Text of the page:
Salesforce is one of the few large tech tenants vacating space as it consolidates workers into Salesforce Tower, which opened in January, and adjacent buildings. Salesforce, the city’s largest tech employer with 7,500 employees, is also subleasing space at the Landmark building at One Market Plaza.

Google’s expansion follows office leases by Facebook, Dropbox and other fast-growing tech companies, which have broken records for size and made San Francisco one of the priciest and tightest office markets in the country.

The office vacancy rate in San Francisco’s southern Financial District, which includes the area around the Transbay Transit Center, is 4.6 percent, down from 6 percent in the first quarter, according to CoStar.

“The new development has pretty much been snatched up,” said Jesse Gundersheim, CoStar’s San Francisco market economist. “Opportunity like sublease space from Salesforce is pretty rare.”

Read more on The San Francisco Chronicle

 

 

Millennial migration favors San Jose despite cost of living, says census

The Bay Area is getting more mixed messages on the seemingly perennial question of if and how quickly residents are fleeing the region and the state.

The finance company Smart Asset released a report Friday claiming that San Jose is one of the most popular destinations for millennials on the move despite its high cost of living.

Smart Asset economist Derek Miller sorted through U.S. Census data to figure out which U.S. cities got the greatest inflow—i.e., the margin of new residents relocating to a city over the number of those moving away—with the ever-topical millennial demographic, here defined as anyone between the ages of 20 and 34 in 2016.

Suffice to say, San Francisco did not acquit itself well with the trend, despite previous census analyses revealing that the city’s median age is gradually getting younger with each passing year. Instead, millennial movers reportedly favored San Jose, which came in seventh place on Miller’s list, the only California city to break the top ten.

 

 

Read more on Curbed SF

 

 

After two projects sank, can San Francisco find developers for decaying waterfront?

The new effort is one of the largest but also potentially costliest redevelopment opportunities in the city.

The Port of San Francisco is seeking ideas for new uses at 13 historic waterfront piers, in one of the largest but also potentially one of the costliest redevelopment opportunities in the city.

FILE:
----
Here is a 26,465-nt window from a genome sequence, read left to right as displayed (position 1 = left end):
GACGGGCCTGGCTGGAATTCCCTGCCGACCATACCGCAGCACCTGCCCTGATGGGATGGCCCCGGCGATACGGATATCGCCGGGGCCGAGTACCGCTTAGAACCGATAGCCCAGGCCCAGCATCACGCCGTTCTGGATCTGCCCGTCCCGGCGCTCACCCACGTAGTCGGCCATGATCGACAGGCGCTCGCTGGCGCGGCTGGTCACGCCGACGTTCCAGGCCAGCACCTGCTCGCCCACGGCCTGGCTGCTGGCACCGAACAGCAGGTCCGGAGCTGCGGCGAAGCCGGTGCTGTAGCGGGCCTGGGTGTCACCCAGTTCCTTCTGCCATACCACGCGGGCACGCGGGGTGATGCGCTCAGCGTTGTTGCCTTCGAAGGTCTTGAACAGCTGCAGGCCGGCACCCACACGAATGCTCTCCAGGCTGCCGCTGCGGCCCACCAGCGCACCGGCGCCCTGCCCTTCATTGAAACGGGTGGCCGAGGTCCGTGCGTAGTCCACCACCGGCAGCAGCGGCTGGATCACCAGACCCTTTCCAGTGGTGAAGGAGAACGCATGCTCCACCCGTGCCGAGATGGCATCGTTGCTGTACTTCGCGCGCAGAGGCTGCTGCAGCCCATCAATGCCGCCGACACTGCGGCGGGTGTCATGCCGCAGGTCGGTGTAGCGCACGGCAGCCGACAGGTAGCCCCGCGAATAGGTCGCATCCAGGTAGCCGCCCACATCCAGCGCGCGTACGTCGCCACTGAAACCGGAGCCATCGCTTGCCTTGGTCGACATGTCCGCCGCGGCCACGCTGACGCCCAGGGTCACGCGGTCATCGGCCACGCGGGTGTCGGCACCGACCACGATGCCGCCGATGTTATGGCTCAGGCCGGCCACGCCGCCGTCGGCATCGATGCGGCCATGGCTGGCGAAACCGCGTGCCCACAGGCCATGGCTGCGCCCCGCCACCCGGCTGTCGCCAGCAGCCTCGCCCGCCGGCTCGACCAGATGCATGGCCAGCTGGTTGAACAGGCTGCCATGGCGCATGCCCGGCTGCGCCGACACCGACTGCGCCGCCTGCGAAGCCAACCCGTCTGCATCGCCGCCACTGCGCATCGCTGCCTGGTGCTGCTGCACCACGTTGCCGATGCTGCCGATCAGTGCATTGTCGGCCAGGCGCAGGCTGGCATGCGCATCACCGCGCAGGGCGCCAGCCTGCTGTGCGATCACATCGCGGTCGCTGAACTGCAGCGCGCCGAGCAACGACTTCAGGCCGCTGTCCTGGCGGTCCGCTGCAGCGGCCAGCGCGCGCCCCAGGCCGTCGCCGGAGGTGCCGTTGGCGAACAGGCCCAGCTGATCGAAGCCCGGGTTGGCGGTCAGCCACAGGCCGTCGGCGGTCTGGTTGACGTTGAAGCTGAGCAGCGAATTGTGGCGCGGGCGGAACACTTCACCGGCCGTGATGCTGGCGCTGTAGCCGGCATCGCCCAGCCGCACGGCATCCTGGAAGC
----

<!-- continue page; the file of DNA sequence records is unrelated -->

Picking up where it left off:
The agency wants proposals from both large developers and smaller tenants such as nonprofits, arts groups and retailers to revive the piers, which are now vacant or used for parking or storage.

Some previously renovated piers have been financial successes. Waterfront offices at the Ferry Building and Piers 1 1/2, 3 and 5 have signed tenants for rents over $100 per square foot. Control of the Piers later sold for $103 million in 2016, and the Ferry Building is expected to be sold to Hudson Pacific Properties for around $300 million, according to sources tracking the market.

But two recent redevelopment efforts failed because of the high costs of rehabilitating and seismically protecting piers. A study for the Port found that $74 million to $10 million would be required to bring a single pier up to code. Last year TMG Partners and Premier Structures, Inc. exited an office, event and restaurant space proposal at Pier 38 after the cost to repair the pier was expected to be as high as $122 million.

 

 

 

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Exclusive: Nordstrom to close Stonestown location, leaving S.F. mall anchor-less

Nordstrom is preparing to close one of its San Francisco locations amid monumental shifts in the retail market that have upended the traditional department store model. 

The Seattle-based retailer is set to vacate its 174,000-square-foot location at Stonestown Galleria, according to Retail West Principal Matthew Holmes and another source with knowledge of the decision, who spoke on the condition of anonymity because of pending lease negotiations at the property.

Holmes said the plan is for Nordstrom to close the location, which it has leased for the past three decades, leaving GGP another opportunity to backfill it with smaller tenants.

“It was never the grand Nordstrom like it is downtown,” Holmes said of the retailer’s 350,000-square-foot Market Street location. “They do so much more business in downtown, because it’s a showcase store for them. They’ve realized they don’t need two stores in San Francisco.

A Nordstrom spokeswoman said in an email that the retailer did not have any store closures to announce. Stonestown Mall operator General Growth Properties’ Darren Iverson, a senior general manager, declined to comment.